Mencken’s column was reprinted in other newspapers. For example, on the next day, September 19, the piece appeared in the “Chicago Sunday Tribune” of Illinois 2 and the “San Francisco Chronicle” of California. 3

During the ensuing years the quotation has evolved into more streamlined forms. The prolix remark about searching and employing agents has usually been omitted. The phrase “lost money” has often been replaced by “went broke”.

Below are additional selected citations in chronological order.

Continue reading No One in This World Has Ever Lost Money by Underestimating the Intelligence of the Great Masses of the Plain People

Notes:

  1. 1926 September 18, The Evening Sun, As H. L. Sees It by H. L. Mencken, Quote Page 7, Column 2, Baltimore, Maryland. (Newspapers_com)
  2. 1926 September 19, Chicago Sunday Tribune (Chicago Daily Tribune), Notes on Journalism by H. L. Mencken, Quote Page G1, Column 3, Chicago, Illinois. (ProQuest)
  3. 1926 September 19, San Francisco Chronicle, Tabloid a la First Reader by H. L. Mencken, Quote Page 2F, Column 6, San Francisco, California. (GenealogyBank)

I Am Omnibibulous, or, More Simply, Ombibulous

H. L. Mencken? George Jean Nathan? Errol Flynn? Anonymous?

Dear Quote Investigator: During the December holiday season imbibing is commonplace. “Mrs. Byrne’s Dictionary of Unusual, Obscure, and Preposterous Words” lists ‘ombibulous’ with the following definition: 1

someone who drinks everything (H. L. Mencken).

How is the famous commentator and curmudgeon Mencken connected to this word? Would you please explore this topic?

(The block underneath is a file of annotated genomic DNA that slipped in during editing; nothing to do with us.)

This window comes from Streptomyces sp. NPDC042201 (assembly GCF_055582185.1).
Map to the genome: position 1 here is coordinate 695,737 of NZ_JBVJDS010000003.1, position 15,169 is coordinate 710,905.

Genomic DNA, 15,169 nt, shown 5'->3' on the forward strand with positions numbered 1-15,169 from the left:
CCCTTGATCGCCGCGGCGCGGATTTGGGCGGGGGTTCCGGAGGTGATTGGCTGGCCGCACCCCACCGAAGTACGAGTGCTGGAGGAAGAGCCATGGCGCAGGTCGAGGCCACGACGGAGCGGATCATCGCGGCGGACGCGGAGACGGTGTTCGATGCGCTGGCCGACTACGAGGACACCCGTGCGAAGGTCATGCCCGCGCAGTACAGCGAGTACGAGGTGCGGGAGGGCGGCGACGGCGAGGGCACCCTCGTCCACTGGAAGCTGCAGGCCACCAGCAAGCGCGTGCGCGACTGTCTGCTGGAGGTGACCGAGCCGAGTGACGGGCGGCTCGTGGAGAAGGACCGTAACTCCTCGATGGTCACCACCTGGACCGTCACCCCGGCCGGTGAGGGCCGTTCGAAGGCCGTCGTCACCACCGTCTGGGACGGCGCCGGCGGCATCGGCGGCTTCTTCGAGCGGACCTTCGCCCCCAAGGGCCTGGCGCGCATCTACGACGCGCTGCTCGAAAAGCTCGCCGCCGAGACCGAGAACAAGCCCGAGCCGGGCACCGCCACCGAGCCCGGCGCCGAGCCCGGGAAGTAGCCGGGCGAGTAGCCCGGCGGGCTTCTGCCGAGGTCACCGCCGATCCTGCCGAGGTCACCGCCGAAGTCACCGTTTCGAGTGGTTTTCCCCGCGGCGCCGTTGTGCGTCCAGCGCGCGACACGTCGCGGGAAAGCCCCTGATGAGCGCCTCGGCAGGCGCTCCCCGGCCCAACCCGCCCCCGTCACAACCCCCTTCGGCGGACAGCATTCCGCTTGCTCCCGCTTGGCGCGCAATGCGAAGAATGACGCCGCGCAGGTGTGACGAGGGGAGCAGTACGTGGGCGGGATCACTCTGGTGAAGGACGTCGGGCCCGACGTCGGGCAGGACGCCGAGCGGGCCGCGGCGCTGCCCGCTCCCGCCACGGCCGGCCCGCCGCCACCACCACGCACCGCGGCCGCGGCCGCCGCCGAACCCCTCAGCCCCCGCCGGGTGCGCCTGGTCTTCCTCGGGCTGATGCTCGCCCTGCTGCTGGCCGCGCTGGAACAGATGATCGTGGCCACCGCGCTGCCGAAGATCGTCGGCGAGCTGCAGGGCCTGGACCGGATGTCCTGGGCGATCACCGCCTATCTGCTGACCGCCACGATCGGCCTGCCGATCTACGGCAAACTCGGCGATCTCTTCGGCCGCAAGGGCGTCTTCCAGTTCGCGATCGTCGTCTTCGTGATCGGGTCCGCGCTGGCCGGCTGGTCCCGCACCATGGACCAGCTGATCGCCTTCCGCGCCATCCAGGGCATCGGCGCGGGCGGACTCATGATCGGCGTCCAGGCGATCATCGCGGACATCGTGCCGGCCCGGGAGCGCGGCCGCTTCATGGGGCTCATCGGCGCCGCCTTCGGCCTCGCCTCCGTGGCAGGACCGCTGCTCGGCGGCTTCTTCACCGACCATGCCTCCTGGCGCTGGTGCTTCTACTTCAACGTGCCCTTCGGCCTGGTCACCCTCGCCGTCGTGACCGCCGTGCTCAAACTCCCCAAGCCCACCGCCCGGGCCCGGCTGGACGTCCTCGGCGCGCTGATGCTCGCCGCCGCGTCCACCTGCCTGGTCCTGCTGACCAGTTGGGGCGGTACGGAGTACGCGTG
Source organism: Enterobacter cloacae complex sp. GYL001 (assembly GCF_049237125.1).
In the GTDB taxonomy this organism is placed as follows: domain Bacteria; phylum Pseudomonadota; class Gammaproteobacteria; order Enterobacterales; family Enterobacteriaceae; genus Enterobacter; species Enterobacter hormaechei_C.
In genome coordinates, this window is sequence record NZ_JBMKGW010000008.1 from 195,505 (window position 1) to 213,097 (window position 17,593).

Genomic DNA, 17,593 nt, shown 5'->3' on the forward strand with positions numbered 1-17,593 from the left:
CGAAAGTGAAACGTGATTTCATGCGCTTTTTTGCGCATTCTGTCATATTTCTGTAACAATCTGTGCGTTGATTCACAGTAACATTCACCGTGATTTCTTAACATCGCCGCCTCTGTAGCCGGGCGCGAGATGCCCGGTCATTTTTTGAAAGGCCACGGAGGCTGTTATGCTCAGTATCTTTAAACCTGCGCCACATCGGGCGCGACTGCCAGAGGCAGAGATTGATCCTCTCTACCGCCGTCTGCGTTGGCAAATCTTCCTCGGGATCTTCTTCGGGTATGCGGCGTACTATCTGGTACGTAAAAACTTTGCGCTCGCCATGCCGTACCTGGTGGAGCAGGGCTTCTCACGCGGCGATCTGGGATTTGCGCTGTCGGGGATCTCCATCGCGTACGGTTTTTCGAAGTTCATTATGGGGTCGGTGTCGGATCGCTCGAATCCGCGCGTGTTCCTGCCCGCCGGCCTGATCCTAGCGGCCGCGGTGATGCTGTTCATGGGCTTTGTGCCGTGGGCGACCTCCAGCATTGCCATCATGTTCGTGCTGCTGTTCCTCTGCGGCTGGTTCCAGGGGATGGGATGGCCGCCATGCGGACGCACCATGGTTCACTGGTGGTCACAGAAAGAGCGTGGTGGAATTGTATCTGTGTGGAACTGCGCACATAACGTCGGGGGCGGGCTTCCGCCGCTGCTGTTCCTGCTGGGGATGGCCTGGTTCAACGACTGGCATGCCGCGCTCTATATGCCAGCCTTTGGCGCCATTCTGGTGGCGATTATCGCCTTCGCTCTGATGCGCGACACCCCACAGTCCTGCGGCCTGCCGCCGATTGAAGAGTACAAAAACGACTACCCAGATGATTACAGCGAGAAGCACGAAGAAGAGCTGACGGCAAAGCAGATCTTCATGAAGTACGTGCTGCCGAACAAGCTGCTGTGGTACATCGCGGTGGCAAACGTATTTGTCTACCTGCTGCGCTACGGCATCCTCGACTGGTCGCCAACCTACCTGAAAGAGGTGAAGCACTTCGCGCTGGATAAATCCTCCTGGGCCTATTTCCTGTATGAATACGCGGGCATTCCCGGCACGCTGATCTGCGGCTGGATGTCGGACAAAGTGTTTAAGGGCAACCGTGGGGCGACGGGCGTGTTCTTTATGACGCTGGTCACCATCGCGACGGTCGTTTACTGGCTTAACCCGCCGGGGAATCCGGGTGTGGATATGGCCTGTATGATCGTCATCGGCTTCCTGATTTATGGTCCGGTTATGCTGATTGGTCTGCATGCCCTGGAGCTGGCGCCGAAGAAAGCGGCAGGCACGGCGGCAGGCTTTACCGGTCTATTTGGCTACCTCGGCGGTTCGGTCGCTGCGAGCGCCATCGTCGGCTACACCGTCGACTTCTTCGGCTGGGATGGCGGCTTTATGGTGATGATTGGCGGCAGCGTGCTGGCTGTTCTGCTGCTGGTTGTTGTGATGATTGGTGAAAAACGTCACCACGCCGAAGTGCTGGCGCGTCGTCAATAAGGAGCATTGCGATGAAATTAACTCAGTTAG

Quote Investigator: In 1920 a piece containing this distinctive word together with the closely related synonym ‘omnibibulous’ appeared in “The Smart Set” magazine with two authors specified in the byline: George Jean Nathan and H. L. Mencken. Boldface added to excerpts by QI: 2

As for me, I am prepared to admit some merit in every alcoholic beverage ever devised by the incomparable brain of man, and drink them all when the occasions are suitable—wine with meat, the hard liquors when the soul languishes, beer on jolly evenings. In other words, I am omnibibulous, or, more simply, ombibulous.

The prefix ‘omni’ means all, and ‘bibulous’ means fond of alcoholic beverages sometimes to excess.

In later publications Mencken indicated that the 1920 passage above was his. Mencken did not coin the word ‘omnibibulous’, but QI‘s exploration suggests that he did coin the shortened form ‘ombibulous’. See below for additional selected citations in chronological order.

Continue reading I Am Omnibibulous, or, More Simply, Ombibulous

Notes:

  1. 1980 (1974 Copyright), Mrs. Byrne’s Dictionary of Unusual, Obscure, and Preposterous Words by Josefa Heifetz Byrne, Entry: ombibulous, Quote Page 145, Column 1, University Books: Citadel Press, Secaucus, New Jersey. (Verified with scans)
  2. 1920 February, The Smart Set, Volume 61, Number 2, Répétition Générale by George Jean Nathan and H. L. Mencken, Start Page 45, Quote Page 47, Column 1, Smart Set Company, Inc., New York. (Google Books Full View) link

When I Hear Artists or Authors Making Fun of Business Men I Think of a Regiment in Which the Band Makes Fun of the Cooks

H. L. Mencken? Robert E. Adams? Apocryphal? Anonymous?

Dear Quote Investigator: Acerbic commentator H. L. Mencken has received credit for a figurative remark that mentions military bands and military cooks. Yet, I have been unable to find a solid citation. Would you please examine this topic?